Bostadh beach – the most beautiful place in the world

I have a Liebster award, thanks to MeWhoAmI (a great blog, do go and read it). I like the Liebster award – it is like a kind of social glue, cementing us smaller blogs together. However I have studied some maths, so I do feel a little bit nervous about the impact of ten recipients each nominating ten more recipients and so on – in no time at all we would be faced with a tidal wave of Liebster awards rippling around the internet. And though I am sure this would increase global happiness, it might also hammer the Western economy while everyone was busy answering their ten questions and thinking up ten more. So I am going to be a little naughty and modify the rules a bit and nominate just a handful of people, and propose just a handful of questions to answer.

The (original) rules:
-Each nominee must link back the person who nominated them.
-Answer the 10 questions given to you by the nominator.
-Nominate 10 other bloggers for this award who have less than 200 followers.
-Create 10 questions for your nominees to answer.
-Let the nominees know that they have been nominated by going to their blog and notifying them

MeWhoAmI dreamt up some great questions for me, so here are my answers:

1. What is the most adventurous thing you’ve done? Got married and started a family.

2. Where is the most beautiful place you have ever been to? (Easy!) Bostadh on Isle of Lewis – I often dream of returning.

3. If you could do one thing tomorrow that you have always dreamed of doing, what would it be? Visit Orkney and the Shetland Isles.

4. If you won a million dollars, what would you do with it? First, convert it to pounds sterling. Then pay off my house, take a sabbatical from work for the summer, rent a camper van, buy a Calmac ferry pass and some supplies of tinned food and head out to the Western Isles.

5. What is your favorite pastime memory? Playing music with a group of friends late at night one Christmas (I play tin whistle in a folk group).

6. Who is the first person you go to, in your times of need? Me, unfortunately.

7. What is one goal that you have not yet met, but are working to achieve? Learning to shut up.

8. What do you believe is the greatest flaw among people? Being afraid and refusing to admit it.

9. If you only had time to save one thing in your home, what would it be? Well obviously that would have to be the kids – so two things!

10. In your life, what brings you the most happiness? Chocolate.

Here are my nominees. This may not be the first time they’ve received this award – but can you have too much of a good thing?

1. Diary of a Teacher. A lovely lovely blog full of the gentle ups and downs of teaching in a primary school, gardening, cooking adventures and family and friends. Warning: quietly addictive!
2. LookingForBlueSky does have a little more than 200 followers – but hey, she deserves a bigger audience still! Non-standard family life taken with a good pinch of Irish humour.
3. MrBoosMum patiently charting her (sometimes not so straightforward) family life.

If they want some questions to answer, then here they are (just three, not ten):

1. What blog post are you most proud of?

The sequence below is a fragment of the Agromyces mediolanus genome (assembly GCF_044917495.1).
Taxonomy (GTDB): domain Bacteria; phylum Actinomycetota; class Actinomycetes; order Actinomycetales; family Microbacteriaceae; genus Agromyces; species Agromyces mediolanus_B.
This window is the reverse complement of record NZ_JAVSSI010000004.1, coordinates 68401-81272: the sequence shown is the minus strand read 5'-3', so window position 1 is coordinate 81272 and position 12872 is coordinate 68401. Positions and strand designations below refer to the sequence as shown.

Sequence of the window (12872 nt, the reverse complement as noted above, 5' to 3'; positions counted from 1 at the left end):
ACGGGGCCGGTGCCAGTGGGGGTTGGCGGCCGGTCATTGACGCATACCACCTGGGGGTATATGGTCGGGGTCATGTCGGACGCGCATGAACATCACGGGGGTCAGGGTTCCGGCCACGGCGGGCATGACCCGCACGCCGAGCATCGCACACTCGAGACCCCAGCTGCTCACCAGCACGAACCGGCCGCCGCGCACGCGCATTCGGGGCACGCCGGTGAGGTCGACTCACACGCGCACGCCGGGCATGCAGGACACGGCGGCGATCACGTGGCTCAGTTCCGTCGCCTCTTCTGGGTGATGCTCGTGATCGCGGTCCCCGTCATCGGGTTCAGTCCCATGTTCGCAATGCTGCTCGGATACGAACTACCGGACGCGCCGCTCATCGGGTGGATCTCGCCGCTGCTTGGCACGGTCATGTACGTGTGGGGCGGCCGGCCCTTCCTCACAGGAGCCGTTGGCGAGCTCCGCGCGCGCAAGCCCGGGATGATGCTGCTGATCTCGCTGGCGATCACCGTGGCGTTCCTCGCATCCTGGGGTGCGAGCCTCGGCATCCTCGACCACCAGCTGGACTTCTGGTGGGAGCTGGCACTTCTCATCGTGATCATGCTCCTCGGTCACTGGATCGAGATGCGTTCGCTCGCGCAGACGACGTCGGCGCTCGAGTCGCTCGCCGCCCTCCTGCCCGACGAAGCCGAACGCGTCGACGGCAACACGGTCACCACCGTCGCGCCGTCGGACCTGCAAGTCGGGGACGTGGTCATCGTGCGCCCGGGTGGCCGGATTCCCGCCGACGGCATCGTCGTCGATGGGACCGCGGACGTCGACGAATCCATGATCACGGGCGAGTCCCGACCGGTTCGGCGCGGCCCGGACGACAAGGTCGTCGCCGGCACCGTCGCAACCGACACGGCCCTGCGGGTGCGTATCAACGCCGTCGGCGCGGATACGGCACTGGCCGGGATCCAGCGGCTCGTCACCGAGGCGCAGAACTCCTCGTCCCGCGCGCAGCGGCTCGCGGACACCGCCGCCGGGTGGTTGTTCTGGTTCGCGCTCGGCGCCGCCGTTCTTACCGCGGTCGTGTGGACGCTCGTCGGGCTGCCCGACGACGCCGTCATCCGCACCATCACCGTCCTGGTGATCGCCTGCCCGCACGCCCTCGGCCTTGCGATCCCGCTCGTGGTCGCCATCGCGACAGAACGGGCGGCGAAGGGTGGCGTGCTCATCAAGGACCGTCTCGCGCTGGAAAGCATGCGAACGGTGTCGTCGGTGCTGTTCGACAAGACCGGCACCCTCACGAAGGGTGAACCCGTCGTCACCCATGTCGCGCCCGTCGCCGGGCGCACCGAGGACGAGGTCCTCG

2. Have you ever removed a blog post after publishing it, and if so, can you tell us why?
3. Who do you secretly hope reads your blog?


My wonderful husband, Joe, has bought us tickets for the Royal Opera House in London next month. I am so excited. It was incredibly thoughtful of him – I love opera and we haven’t been out together in nearly four years. Not only did he buy the tickets, but he also secretly contacted a good friend of the family to step in and look after our daughter Julie (who can’t be left alone for long periods of time). Both of the children had to be in on the secret too: in our house, mum and dad can’t just disappear without warning, changes to routine have to be managed.

It was supposed to be a secret, but Joe can’t keep secrets. He managed about three days before going on the computer and shyly composing an “invitation” to the opera that he gave to me later that evening. I was bowled over! I’m not too crazy on surprises anyway.

Joe has never been to a proper opera theatre before, and is not that familiar with opera of any sort. He only began to listen to much classical music comparatively recently. I have been lucky enough to see quite a lot of opera when I was younger, but I don’t know this one at all: Simon Boccanegra by Verdi. So we decided to buy a recording and find a libretto and swot up before we go. Impossible to concentrate while our teenagers are about, so we sit up late into the night, listening, reading and hammering out the plot.

Just as well we have plenty of time because Simon Boccanegra turns out to be one of the most convoluted plots in opera (some achievement). Poor Joe, not that familiar with opera at the best of times, is often hopelessly lost: “But why is he called Fiesco on this page and Andrea on that one?”, “So if she’s really his girlfriend how come he doesn’t recognise… oh no, hang on, she’s his daughter?” Our translation is flowery: “What is the refulgence of the angels?” Joe asks me plaintively. But we’ve now got the basic hang of the plot, and become acquainted with some stunningly beautiful arias. Most of the time we know roughly who is on stage even if we’re not quite sure what they’re singing about at any given time. Could be love, could be pizza: not quite sure.

“We’re in luck,” I tell Joe, “At least there’s no cross dressing in this one, and you don’t have to try to convince yourself that the stout woman singing on stage is really a boy pretending to be dressed as a woman.” That really does warp the imagination.


It only takes a step outside the door, to find something amazing. I planted these crocuses and anenomes years ago, and they have never come to very much – until this year for some reason. So spring seems to have arrived, quietly, during the week.

"A NEW NORMAL" by Celenia Delsol (c) 2021

M.A. Counseling Psychology & Grief Recovery Specialist